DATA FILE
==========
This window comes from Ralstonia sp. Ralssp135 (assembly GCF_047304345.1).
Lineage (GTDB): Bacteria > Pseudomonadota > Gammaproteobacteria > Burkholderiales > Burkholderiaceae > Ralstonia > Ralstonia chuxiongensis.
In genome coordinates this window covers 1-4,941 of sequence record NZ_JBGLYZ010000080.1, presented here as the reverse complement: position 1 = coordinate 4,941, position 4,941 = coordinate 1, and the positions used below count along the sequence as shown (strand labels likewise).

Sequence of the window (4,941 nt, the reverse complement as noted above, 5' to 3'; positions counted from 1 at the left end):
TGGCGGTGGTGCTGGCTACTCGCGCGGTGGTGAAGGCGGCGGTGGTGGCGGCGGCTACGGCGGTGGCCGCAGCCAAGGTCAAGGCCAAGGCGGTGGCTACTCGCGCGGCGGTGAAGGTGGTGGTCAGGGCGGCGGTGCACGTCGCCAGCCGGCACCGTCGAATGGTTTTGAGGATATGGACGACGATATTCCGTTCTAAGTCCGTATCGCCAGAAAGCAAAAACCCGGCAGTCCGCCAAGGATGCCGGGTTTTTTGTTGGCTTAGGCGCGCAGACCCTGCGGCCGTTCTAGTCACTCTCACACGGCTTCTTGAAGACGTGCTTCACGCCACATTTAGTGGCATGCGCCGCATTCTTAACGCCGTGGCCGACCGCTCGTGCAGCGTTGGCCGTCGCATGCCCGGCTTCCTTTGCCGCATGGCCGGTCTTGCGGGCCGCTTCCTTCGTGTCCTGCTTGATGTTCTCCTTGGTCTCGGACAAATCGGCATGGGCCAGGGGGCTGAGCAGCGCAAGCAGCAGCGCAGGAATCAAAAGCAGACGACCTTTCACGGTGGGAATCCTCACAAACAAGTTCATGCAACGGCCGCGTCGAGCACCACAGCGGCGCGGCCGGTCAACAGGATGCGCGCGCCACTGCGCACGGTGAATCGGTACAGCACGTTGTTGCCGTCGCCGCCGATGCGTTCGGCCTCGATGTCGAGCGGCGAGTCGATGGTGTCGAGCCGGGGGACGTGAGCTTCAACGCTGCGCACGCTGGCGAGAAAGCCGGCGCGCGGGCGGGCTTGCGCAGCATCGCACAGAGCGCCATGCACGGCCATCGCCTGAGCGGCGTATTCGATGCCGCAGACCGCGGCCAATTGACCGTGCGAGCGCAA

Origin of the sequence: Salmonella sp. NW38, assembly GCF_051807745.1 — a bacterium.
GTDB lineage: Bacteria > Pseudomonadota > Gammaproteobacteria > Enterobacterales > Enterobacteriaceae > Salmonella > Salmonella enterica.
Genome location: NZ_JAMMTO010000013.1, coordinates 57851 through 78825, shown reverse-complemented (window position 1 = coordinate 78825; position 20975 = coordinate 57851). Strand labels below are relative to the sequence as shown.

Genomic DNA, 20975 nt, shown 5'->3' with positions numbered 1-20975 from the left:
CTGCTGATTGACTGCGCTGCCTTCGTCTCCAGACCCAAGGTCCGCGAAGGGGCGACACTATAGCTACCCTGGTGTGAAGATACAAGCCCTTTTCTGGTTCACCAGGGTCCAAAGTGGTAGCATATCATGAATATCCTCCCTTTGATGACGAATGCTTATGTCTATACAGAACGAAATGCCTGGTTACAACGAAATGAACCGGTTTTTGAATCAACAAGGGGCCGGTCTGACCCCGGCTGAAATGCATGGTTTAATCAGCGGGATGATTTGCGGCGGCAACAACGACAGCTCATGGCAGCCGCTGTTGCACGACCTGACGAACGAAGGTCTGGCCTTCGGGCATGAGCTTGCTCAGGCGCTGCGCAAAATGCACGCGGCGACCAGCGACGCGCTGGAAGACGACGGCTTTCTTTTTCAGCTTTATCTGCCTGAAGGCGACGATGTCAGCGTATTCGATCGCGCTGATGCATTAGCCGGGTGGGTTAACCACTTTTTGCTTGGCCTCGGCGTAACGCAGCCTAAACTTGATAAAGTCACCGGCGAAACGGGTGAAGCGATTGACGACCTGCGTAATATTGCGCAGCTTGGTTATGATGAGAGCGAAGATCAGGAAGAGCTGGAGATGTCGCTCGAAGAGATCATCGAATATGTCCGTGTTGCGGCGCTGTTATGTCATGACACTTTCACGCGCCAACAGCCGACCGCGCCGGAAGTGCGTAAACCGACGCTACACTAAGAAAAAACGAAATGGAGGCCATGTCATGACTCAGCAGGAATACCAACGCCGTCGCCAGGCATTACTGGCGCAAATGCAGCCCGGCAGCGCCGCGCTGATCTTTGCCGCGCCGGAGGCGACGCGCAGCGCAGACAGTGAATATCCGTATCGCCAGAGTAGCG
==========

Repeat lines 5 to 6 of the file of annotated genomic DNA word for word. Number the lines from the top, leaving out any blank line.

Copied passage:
TGGCGGTGGTGCTGGCTACTCGCGCGGTGGTGAAGGCGGCGGTGGTGGCGGCGGCTACGGCGGTGGCCGCAGCCAAGGTCAAGGCCAAGGCGGTGGCTACTCGCGCGGCGGTGAAGGTGGTGGTCAGGGCGGCGGTGCACGTCGCCAGCCGGCACCGTCGAATGGTTTTGAGGATATGGACGACGATATTCCGTTCTAAGTCCGTATCGCCAGAAAGCAAAAACCCGGCAGTCCGCCAAGGATGCCGGGTTTTTTGTTGGCTTAGGCGCGCAGACCCTGCGGCCGTTCTAGTCACTCTCACACGGCTTCTTGAAGACGTGCTTCACGCCACATTTAGTGGCATGCGCCGCATTCTTAACGCCGTGGCCGACCGCTCGTGCAGCGTTGGCCGTCGCATGCCCGGCTTCCTTTGCCGCATGGCCGGTCTTGCGGGCCGCTTCCTTCGTGTCCTGCTTGATGTTCTCCTTGGTCTCGGACAAATCGGCATGGGCCAGGGGGCTGAGCAGCGCAAGCAGCAGCGCAGGAATCAAAAGCAGACGACCTTTCACGGTGGGAATCCTCACAAACAAGTTCATGCAACGGCCGCGTCGAGCACCACAGCGGCGCGGCCGGTCAACAGGATGCGCGCGCCACTGCGCACGGTGAATCGGTACAGCACGTTGTTGCCGTCGCCGCCGATGCGTTCGGCCTCGATGTCGAGCGGCGAGTCGATGGTGTCGAGCCGGGGGACGTGAGCTTCAACGCTGCGCACGCTGGCGAGAAAGCCGGCGCGCGGGCGGGCTTGCGCAGCATCGCACAGAGCGCCATGCACGGCCATCGCCTGAGCGGCGTATTCGATGCCGCAGACCGCGGCCAATTGACCGTGCGAGCGCAA

Origin of the sequence: Salmonella sp. NW38, assembly GCF_051807745.1 — a bacterium.